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Young Eclogite from the Greater Himalayan Sequence, Arun Valley, Eastern Nepal: P–T–t Path and Tectonic Implications
Earth and Planetary Science Letters
  • Stacey L. Corrie, Boise State University
  • Matthew J. Kohn, Boise State University
  • J. D. Vervoort, Washington State University
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Garnet geochronology was used to provide the first direct measurement of the timing of eclogitization in the central Himalaya. Lu–Hf dates from garnet separates in one relict eclogite from the Arun River Valley in eastern Nepal indicate an age of 20.7 ± 0.4 Ma, significantly younger than ultra-high pressure eclogites from the western Himalaya, reflecting either different origins or substantial time lags in tectonics along strike. Four proximal garnet amphibolites from structurally lower horizons are 14–15 Ma, similar to post-eclogitization ages published for rocks along strike in southern Tibet. PT calculations indicate three metamorphic episodes for the eclogite: i) eclogite-facies metamorphism at 670 °C and ≥ 15 kbar at 23–16 Ma; ii) a peak-T granulite event at 780 °C and 12 kbar; and iii) late-stage amphibolite-facies metamorphism at 675 °C and 6 kbar at 14 Ma. The garnet amphibolites were metamorphosed at 660 °C. Three models are considered to explain the observed PTt evolution. The first assumes that the Main Himalayan Thrust (basal thrust of the Himalayan thrust system) cuts deeper at Arun than elsewhere. While conceptually the simplest, this model has difficulty explaining both the granulite-facies overprint and the pulse of exhumation between 25 and 14 Ma. A second model assumes that (aborted) subduction, slab breakoff, and ascent of India's leading edge occurred diachronously: 50 Ma in the western Himalaya, 25 Ma in the central Himalaya of Nepal, and presumably later in the eastern Himalaya. This model explains the PTt path, particularly heating during initial exhumation, but implies significant along-strike diachroneity, which is generally lacking in other features of the Himalaya. A third model assumes repeated loss of mantle lithosphere, first by slab breakoff at 50 Ma, and again by delamination at 25 Ma; this model explains the PTt path, but requires geographically restricted tectonic behavior at Arun. The PTt history of the Arun eclogites may imply a change in the physical state of the Himalayan metamorphic wedge at 16–25 Ma, ultimately giving rise to the Main Central Thrust by 15–16 Ma.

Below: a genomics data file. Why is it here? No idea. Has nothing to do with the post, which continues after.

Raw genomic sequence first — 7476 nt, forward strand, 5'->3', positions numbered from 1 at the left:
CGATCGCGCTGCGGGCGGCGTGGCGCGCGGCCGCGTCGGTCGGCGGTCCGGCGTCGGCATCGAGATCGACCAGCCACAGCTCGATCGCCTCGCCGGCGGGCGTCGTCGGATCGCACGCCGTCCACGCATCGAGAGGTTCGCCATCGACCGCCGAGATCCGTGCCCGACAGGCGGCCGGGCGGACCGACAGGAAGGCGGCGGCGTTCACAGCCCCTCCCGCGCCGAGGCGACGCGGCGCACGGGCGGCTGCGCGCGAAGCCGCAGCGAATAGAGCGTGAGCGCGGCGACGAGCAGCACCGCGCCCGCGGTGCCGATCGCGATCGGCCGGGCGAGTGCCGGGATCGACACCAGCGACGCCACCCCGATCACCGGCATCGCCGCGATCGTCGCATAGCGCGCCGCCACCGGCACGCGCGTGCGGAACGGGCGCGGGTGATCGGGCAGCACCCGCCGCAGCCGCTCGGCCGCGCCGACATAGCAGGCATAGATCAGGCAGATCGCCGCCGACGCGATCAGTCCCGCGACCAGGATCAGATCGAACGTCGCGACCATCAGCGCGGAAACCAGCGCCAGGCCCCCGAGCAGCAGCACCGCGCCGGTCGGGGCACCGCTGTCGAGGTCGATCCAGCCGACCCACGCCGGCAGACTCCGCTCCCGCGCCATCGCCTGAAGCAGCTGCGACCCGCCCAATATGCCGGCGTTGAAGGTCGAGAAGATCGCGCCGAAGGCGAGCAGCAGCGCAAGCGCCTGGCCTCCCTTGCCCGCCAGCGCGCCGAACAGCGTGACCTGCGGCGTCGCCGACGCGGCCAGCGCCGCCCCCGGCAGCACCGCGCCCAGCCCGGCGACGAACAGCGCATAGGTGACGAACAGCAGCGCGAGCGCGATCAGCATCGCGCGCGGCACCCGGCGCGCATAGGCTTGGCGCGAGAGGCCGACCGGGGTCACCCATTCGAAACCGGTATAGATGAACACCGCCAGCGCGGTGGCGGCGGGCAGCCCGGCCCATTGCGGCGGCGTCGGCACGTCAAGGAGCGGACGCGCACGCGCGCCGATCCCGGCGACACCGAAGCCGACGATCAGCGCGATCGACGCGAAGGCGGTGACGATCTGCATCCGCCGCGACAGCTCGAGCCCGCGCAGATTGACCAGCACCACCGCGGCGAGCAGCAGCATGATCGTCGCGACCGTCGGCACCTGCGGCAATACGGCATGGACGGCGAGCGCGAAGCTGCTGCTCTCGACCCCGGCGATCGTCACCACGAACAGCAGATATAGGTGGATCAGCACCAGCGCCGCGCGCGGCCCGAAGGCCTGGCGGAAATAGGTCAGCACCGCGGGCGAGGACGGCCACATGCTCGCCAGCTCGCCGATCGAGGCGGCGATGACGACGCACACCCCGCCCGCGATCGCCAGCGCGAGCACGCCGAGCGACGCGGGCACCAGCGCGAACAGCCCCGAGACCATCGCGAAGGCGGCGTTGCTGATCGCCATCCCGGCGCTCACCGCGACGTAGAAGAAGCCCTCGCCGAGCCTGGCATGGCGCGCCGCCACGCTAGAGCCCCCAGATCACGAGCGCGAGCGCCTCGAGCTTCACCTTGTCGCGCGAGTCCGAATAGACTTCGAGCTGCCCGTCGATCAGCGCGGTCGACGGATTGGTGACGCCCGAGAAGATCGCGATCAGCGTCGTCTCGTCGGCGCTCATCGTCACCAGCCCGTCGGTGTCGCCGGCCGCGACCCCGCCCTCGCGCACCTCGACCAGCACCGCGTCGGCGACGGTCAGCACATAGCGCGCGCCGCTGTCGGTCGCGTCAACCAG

Citation Information
Stacey L. Corrie, Matthew J. Kohn and J. D. Vervoort. "Young Eclogite from the Greater Himalayan Sequence, Arun Valley, Eastern Nepal: P–T–t Path and Tectonic Implications" Earth and Planetary Science Letters (2010)
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